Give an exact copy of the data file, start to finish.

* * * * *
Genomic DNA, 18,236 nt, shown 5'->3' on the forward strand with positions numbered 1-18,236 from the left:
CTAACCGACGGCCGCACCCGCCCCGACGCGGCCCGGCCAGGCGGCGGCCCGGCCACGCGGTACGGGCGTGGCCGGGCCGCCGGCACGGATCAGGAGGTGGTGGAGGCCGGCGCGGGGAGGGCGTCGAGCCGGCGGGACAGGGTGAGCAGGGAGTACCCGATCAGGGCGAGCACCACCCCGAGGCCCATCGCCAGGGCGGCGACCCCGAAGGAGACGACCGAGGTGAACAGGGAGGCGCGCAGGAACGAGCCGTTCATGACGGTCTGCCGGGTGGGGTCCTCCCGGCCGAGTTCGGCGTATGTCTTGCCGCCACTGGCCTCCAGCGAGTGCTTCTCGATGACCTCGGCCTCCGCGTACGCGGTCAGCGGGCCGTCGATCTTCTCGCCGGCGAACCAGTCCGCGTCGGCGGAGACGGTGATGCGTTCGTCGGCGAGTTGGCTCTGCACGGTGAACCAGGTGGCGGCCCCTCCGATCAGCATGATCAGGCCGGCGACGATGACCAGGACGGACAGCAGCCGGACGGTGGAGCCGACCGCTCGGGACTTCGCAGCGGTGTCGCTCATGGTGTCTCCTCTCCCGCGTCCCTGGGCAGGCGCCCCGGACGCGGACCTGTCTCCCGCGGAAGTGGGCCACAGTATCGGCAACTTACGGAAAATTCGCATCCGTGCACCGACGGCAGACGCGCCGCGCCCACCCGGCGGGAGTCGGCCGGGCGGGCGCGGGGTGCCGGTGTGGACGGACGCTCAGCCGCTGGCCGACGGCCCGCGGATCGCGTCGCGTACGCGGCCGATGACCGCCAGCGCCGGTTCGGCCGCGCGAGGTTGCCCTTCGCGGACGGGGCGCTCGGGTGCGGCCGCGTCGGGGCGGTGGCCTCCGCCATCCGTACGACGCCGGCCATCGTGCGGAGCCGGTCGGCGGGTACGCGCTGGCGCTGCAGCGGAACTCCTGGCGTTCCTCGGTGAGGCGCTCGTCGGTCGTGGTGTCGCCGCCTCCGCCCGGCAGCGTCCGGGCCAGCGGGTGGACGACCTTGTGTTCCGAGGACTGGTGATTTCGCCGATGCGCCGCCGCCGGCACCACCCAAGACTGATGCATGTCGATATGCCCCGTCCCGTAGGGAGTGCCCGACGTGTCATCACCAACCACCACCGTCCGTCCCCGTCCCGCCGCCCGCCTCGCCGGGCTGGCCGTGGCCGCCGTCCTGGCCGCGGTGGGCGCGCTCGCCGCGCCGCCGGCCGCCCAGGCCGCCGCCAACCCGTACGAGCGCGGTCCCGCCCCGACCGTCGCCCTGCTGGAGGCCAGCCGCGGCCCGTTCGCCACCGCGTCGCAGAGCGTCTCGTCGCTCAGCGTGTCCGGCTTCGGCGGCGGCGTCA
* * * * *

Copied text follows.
Genomic DNA, 18,236 nt, shown 5'->3' on the forward strand with positions numbered 1-18,236 from the left:
CTAACCGACGGCCGCACCCGCCCCGACGCGGCCCGGCCAGGCGGCGGCCCGGCCACGCGGTACGGGCGTGGCCGGGCCGCCGGCACGGATCAGGAGGTGGTGGAGGCCGGCGCGGGGAGGGCGTCGAGCCGGCGGGACAGGGTGAGCAGGGAGTACCCGATCAGGGCGAGCACCACCCCGAGGCCCATCGCCAGGGCGGCGACCCCGAAGGAGACGACCGAGGTGAACAGGGAGGCGCGCAGGAACGAGCCGTTCATGACGGTCTGCCGGGTGGGGTCCTCCCGGCCGAGTTCGGCGTATGTCTTGCCGCCACTGGCCTCCAGCGAGTGCTTCTCGATGACCTCGGCCTCCGCGTACGCGGTCAGCGGGCCGTCGATCTTCTCGCCGGCGAACCAGTCCGCGTCGGCGGAGACGGTGATGCGTTCGTCGGCGAGTTGGCTCTGCACGGTGAACCAGGTGGCGGCCCCTCCGATCAGCATGATCAGGCCGGCGACGATGACCAGGACGGACAGCAGCCGGACGGTGGAGCCGACCGCTCGGGACTTCGCAGCGGTGTCGCTCATGGTGTCTCCTCTCCCGCGTCCCTGGGCAGGCGCCCCGGACGCGGACCTGTCTCCCGCGGAAGTGGGCCACAGTATCGGCAACTTACGGAAAATTCGCATCCGTGCACCGACGGCAGACGCGCCGCGCCCACCCGGCGGGAGTCGGCCGGGCGGGCGCGGGGTGCCGGTGTGGACGGACGCTCAGCCGCTGGCCGACGGCCCGCGGATCGCGTCGCGTACGCGGCCGATGACCGCCAGCGCCGGTTCGGCCGCGCGAGGTTGCCCTTCGCGGACGGGGCGCTCGGGTGCGGCCGCGTCGGGGCGGTGGCCTCCGCCATCCGTACGACGCCGGCCATCGTGCGGAGCCGGTCGGCGGGTACGCGCTGGCGCTGCAGCGGAACTCCTGGCGTTCCTCGGTGAGGCGCTCGTCGGTCGTGGTGTCGCCGCCTCCGCCCGGCAGCGTCCGGGCCAGCGGGTGGACGACCTTGTGTTCCGAGGACTGGTGATTTCGCCGATGCGCCGCCGCCGGCACCACCCAAGACTGATGCATGTCGATATGCCCCGTCCCGTAGGGAGTGCCCGACGTGTCATCACCAACCACCACCGTCCGTCCCCGTCCCGCCGCCCGCCTCGCCGGGCTGGCCGTGGCCGCCGTCCTGGCCGCGGTGGGCGCGCTCGCCGCGCCGCCGGCCGCCCAGGCCGCCGCCAACCCGTACGAGCGCGGTCCCGCCCCGACCGTCGCCCTGCTGGAGGCCAGCCGCGGCCCGTTCGCCACCGCGTCGCAGAGCGTCTCGTCGCTCAGCGTGTCCGGCTTCGGCGGCGGCGTCA